Amelia Gould, Head of Engineering at BAE Systems, Naval Ships, Combat Sytems with Year 7 students from Carisbrooke College on The Isle of Wight at Land Rover BAR. From left: Sam I'Anson, Elissa Gildart and Laila Elias     

Picture: Malcolm Wells (180116-3654)

Year of engineering campaign backed by Land Rover BAR

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A FORMER sailor died within three days of going to his GP complaining of back and kidney problems, an inquest has heard.

Philip Caines, of Brook Lane in Sarisbury Green, developed shakes and pain and was admitted urgently to Queen Alexandra Hospital in Portsmouth on November 12, 2009.

But two days later the 61-year-old’s legs became weak and paralysed and it was suspected that this might be caused by pressure on his spinal cord.

He was transferred to Southampton General Hospital’s neurological unit where they could carry out a more detailed scan.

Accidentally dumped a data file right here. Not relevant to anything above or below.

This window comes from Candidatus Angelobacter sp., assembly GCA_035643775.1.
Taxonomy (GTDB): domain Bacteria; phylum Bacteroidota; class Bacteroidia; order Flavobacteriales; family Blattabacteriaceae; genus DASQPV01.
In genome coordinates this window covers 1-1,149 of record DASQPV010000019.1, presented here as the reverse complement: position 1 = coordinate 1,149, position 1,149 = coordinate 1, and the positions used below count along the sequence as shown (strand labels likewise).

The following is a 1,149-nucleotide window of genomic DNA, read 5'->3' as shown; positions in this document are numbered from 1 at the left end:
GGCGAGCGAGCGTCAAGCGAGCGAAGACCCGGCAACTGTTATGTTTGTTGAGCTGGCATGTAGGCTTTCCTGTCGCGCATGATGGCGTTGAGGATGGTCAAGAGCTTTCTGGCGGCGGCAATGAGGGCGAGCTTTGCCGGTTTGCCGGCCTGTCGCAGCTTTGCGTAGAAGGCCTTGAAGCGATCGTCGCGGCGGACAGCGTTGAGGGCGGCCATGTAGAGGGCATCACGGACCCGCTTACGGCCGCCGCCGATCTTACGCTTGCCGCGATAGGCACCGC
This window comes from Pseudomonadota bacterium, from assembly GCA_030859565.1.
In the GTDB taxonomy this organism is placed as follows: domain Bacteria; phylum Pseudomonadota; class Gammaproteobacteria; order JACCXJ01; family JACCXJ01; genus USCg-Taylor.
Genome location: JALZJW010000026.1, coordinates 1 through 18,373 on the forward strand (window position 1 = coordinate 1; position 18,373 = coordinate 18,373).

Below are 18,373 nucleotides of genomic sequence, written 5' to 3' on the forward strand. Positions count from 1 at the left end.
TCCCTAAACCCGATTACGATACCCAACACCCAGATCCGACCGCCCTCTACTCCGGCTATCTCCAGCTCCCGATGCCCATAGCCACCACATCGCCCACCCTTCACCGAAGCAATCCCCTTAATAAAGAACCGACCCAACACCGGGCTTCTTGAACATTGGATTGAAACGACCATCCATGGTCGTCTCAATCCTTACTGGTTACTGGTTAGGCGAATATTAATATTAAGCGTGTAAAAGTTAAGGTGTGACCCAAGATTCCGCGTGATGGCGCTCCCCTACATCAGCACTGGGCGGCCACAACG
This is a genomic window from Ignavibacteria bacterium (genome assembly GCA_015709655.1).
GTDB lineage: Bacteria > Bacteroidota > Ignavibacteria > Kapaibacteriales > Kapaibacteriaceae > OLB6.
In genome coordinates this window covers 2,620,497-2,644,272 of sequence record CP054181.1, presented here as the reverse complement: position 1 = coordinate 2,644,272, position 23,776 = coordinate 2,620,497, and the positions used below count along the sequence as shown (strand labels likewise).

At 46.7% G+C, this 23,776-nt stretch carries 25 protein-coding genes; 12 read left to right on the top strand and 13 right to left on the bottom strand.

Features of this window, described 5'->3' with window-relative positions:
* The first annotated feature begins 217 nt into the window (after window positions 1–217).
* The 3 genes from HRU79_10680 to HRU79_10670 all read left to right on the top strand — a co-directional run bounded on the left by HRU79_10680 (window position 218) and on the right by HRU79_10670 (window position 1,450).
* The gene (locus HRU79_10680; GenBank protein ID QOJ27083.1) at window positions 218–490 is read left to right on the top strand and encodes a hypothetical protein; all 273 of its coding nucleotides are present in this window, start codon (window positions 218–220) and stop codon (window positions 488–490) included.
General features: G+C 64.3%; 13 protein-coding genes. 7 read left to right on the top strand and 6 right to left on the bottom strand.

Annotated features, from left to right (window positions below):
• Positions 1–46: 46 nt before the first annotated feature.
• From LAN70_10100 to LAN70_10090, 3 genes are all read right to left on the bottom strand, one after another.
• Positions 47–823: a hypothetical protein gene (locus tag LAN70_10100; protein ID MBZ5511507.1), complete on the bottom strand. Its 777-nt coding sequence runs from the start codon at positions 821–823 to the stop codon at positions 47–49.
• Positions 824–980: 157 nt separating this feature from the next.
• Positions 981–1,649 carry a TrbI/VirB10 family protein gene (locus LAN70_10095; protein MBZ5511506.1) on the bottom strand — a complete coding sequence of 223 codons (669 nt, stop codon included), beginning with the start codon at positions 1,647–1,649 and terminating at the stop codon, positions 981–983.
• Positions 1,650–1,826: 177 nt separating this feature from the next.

Mr Caines, who served in the navy, was put in a full body MRI scanner for about two-and-a-half hours on November 15 under a full anaesthetic.

Consultants gave evidence that nothing seemed unusual during the procedure. After the scan, a line to administer drugs was put in and it was as the dressing was being put on this that Mr Caines suffered a heart attack. Staff were unable to revive him.

A pathologist’s report said that the primary cause of death was blood poisoning, with the heart attack a contributing factor.

Nick Boeree, a consultant spinal surgeon at Southampton, said that people with underlying kidney problems, like Mr Caines, were more open to infections which could spread to other parts of the body.

Coroner Keith Wiseman recorded a verdict of death by natural causes.

He said: ‘The deterioration of Mr Caines was sudden and a frightening and terrifying situation for his family.’

But he said he did not feel that the hospital staff had done anything that could lead to a verdict of misadventure, and that Mr Caines died as the result of ‘overwhelming infection’.

Mr Caines’ widow Brenda and their two sons attended the inquest but declined to comment afterwards.